If March’s weather were to be personified, its characteristics could include free-spirited, ambivalent, and one to “sit on the fence,” what with its high and low temperatures, and alternating snow and rain. Conversely, when traversing the inner roadways beyond the fence at Deer Haven Park while winter meets spring, numerous other perspectives emerge in hindsight of the history of this vast acreage, perspectives that prove to be just the opposite of this transitionary month’s mantra.

As abandoned munitions igloos stand staunchly preserved — cold, snow swept and hollow — realizations surface of what life was like for the average family back in 1942, when the military was experiencing its first March since the completion of the Seneca Ordnance Depot. It was a time when the cold March breeze that hastened over this same landscape was wrought with apprehension and uncertainty, yet would boast an era of collaboration, adaptability, and resilience.

It also was a time when scrap metal and rubber suddenly became much-needed recyclable commodities used to manufacture weapons. To preserve rubber, gas ration vouchers of 3 gallons per week were instituted — the less travel, the less wear on tires. The average gallon of gas cost anywhere from 15-20 cents (roughly $3.45 in today’s market).

Government vouchers, or ration stamps also were issued to purchase sugar and coffee. German U-boats were sinking merchant ships, and countries that supplied such products were being invaded. In like manner, due to the lack of tin (also an imported material), canned goods were scarce, sometimes disappearing from store shelves altogether, as were butter, beef, and pork.

If you were fortunate enough to own your own home, the average price was around $3,775. A new automobile would empty one’s pocket of $920. Eggs were better obtained from local farmers and averaged 48 cents a dozen, much more than a half-gallon of milk which included glass container delivery for 30 cents.

If the average household didn’t bake its own bread (many housewives sought work outside the home while the men of the family were at war), it could be purchased for 9 cents a loaf. With the average monthly income of $157, or roughly $39 per week, after mortgage and car payments, groceries and utilities, there must have been large sacrifices for what was considered a comfortable daily lifestyle.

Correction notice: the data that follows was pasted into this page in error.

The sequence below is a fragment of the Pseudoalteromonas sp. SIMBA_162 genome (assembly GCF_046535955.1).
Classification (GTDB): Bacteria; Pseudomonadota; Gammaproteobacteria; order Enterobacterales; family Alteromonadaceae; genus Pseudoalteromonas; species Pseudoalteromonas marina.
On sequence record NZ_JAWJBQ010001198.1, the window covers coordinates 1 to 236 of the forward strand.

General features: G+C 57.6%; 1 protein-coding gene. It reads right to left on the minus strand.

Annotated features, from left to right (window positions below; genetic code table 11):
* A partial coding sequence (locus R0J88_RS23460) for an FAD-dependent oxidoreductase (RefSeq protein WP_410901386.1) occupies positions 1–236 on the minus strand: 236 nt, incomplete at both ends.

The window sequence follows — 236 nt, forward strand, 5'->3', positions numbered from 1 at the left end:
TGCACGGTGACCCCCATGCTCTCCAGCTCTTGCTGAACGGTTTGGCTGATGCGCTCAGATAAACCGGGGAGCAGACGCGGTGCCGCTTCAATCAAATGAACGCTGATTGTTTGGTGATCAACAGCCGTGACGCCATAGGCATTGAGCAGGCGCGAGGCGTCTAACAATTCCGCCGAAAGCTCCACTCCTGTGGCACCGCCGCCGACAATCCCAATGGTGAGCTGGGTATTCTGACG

Having said that, the camaraderie and ingenuity of the American people rose to the occasion. Collaborators invented instant coffee to help offset the coffee bean gap. Families purchased war bonds to help the government secure product needed for weapons and machinery. More companies began producing store available sliced bread, which gained in popularity, as did prefab frozen foods (later to become incorporated into the TV dinner). Campbell Soup developed condensed soup test kitchens the year prior which soon presented easy go-to recipes, all to help working housewives get timely dinners on the table.

Household’s canning in glass bottles became the norm as families planted more vegetables and grew their own fruit bushes and trees, preserving these harvests as well for off season indulgences.

U.S. automobile manufacturers ceased all new car production and focused their sights on producing war materials. New car manufacturing would not resume until 1945.

Columbia Records produced vinyl phonograph albums to help keep folks uplifted as radio stations played popular hits such as “Jingle, Jangle, Jingle” and later in the year, Bing Crosby’s “White Christmas.” As well, movie companies continued to produce for those who could save the 30 cents needed for admission and treat themselves to Humphrey Bogart in “Casablanca” or Walt Disney’s “Bambi.”

Collaboration, adaptability, resilience. Touring the preserved and once covert military history at Deer Haven Park brings new perspective and appreciation for who we are, where we’ve been, and how past meets future right here, right now, beyond the fence.

Dee Calvasina is a freelance writer and monthly columnist who supports the conservation of nature and all wildlife at Deer Haven Park LLC. To keep abreast of touring options and events, visit deerhavenpark.org, like them on FB, or call 8-DEER-TOURS (833-378-6877).